He pauses for a moment. He looks up, then back down. And smiles softly.

“If you went out and watched Notre Dame this time last year, you’d be saying the same thing,” Szefc said in a recent interview with Tech Sideline.

To Szefc, this spring is a clean slate.

His roster is full of more unknowns than knowns. Though, it’ll be one with more experience than last season’s after recruiting graduate transfers, seven of which will suit up for VT this spring. 

Szefc expects the fans to say, “who’s this?” and, “why is this guy here?” when some of the newest additions are announced in the opening day lineup.

He’s right. This Virginia Tech team is projected to finish sixth in the ACC Coastal, one point head of Pitt. All four of the Hokies’ weekend starters from a season ago and a key member on offense are off playing professional baseball.

But when looking at Notre Dame last season, who was projected to finish at the bottom of the Atlantic Division, the Irish defied the odds. They rounded out the season as the ACC’s best team and were one win away from making it to the College World Series.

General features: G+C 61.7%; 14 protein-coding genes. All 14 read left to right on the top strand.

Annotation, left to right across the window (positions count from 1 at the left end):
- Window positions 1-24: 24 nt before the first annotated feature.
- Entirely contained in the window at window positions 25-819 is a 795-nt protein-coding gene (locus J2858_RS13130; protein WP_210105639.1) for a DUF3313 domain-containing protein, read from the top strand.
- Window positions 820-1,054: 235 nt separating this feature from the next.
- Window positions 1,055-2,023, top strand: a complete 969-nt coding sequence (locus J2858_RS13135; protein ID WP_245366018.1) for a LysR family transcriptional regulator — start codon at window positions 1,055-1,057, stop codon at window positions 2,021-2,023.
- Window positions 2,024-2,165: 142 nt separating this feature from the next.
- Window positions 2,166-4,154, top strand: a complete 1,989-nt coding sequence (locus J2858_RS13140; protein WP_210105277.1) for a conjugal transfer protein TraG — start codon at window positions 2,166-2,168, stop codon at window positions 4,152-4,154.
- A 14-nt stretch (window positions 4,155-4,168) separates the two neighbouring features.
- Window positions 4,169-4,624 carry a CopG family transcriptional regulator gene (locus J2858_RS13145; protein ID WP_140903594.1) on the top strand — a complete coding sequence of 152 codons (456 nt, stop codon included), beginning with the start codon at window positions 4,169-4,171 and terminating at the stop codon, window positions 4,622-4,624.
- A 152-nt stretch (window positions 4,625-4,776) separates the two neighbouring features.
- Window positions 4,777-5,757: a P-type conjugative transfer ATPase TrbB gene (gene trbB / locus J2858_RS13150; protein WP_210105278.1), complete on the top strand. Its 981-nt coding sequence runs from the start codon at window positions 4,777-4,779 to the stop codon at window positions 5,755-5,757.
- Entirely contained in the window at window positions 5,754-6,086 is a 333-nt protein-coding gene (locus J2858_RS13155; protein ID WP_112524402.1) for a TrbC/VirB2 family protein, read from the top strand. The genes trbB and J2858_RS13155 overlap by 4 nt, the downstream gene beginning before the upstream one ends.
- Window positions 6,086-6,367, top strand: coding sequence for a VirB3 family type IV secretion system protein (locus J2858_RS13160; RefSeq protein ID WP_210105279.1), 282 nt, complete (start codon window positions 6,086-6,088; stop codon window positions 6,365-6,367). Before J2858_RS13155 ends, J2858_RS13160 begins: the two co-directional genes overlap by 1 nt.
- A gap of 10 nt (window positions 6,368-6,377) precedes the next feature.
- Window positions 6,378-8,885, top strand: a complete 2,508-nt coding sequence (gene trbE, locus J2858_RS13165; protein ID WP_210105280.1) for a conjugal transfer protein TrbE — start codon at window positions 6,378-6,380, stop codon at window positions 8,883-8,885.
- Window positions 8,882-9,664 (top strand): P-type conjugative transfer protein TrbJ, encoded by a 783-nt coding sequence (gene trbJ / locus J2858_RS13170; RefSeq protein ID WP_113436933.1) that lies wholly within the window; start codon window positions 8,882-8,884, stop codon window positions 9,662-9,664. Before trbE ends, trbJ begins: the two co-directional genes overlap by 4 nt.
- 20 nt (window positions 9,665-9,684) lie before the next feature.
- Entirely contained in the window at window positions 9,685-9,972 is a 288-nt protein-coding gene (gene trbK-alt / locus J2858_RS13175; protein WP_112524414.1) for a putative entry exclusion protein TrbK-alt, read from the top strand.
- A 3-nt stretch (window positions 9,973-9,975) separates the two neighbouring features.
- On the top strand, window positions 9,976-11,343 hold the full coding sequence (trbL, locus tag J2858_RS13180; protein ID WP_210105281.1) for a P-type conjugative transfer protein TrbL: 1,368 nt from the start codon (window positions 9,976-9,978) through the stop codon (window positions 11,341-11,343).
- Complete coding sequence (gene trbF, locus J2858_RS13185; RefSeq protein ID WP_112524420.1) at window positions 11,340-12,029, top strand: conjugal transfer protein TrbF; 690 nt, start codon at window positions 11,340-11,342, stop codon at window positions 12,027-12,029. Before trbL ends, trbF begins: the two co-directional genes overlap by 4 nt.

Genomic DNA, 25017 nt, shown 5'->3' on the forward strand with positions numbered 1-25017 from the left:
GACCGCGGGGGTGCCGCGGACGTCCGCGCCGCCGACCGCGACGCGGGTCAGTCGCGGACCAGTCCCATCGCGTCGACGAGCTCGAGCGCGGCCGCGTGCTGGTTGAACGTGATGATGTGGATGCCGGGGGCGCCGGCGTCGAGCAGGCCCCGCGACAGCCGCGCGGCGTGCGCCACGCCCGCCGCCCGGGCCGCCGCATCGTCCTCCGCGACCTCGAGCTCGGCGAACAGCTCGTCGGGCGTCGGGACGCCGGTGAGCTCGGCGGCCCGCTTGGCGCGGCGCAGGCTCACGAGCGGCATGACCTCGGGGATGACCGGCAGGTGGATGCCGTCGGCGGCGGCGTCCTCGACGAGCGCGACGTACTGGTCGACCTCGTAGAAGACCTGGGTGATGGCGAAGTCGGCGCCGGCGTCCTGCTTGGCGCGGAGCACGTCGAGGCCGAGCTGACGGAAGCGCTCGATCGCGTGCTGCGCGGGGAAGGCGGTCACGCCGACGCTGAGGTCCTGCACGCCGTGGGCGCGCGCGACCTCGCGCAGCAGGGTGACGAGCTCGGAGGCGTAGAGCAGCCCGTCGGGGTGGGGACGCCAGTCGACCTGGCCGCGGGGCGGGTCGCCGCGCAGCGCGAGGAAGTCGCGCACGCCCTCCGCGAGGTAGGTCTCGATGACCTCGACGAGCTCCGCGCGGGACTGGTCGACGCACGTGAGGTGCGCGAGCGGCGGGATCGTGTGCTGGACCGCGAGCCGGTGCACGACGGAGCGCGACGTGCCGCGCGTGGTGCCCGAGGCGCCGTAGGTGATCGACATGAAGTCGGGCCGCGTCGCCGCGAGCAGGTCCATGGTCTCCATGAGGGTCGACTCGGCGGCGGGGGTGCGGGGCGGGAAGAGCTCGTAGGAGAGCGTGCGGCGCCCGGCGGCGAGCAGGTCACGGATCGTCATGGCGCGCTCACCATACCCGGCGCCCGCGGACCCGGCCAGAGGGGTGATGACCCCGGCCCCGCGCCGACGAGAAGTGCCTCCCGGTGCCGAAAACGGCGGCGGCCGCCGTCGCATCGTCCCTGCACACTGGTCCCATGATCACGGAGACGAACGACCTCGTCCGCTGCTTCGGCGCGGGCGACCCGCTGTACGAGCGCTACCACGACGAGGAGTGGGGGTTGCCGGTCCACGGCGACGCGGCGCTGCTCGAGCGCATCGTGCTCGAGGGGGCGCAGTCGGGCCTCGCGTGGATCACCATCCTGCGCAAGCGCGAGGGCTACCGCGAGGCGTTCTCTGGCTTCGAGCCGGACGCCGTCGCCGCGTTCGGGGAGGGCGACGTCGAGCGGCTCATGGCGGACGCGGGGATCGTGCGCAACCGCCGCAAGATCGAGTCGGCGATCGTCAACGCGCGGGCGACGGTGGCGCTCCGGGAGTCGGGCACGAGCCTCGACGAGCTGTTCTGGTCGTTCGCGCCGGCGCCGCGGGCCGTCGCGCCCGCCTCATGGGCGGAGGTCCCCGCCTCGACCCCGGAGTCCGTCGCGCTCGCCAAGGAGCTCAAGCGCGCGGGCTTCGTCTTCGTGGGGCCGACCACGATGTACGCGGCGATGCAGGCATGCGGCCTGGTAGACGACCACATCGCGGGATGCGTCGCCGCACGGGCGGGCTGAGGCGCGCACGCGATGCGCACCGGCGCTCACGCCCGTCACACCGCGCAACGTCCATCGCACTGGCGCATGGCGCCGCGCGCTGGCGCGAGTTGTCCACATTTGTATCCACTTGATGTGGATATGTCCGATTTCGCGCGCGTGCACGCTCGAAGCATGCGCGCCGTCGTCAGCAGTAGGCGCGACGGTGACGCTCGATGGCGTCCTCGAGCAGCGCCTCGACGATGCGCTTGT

Though his team might not become the complete surprise that Notre Dame was a season ago, Szefc carries himself with a self-assuredness, believing his roster has a chance to improve on its 27-25 (16-20 ACC) record in 2021 – the first full-season winning record he’s posted since arriving from Maryland in 2017.

Now in his fifth season at Virginia Tech, Szefc’s program struggled in his first two years during the initial stages of the rebuild, limping to a 21-33 and 26-27 record, respectively. However, the tables began to turn in the pandemic-shortened 2020 season where the Hokies went 11-5 with Ian Seymour, Carson Taylor and Zach Brzycky, who all signed with professional clubs in 2020. 

It left Tech to question “what if?” as Szefc’s progress suddenly came to a stop.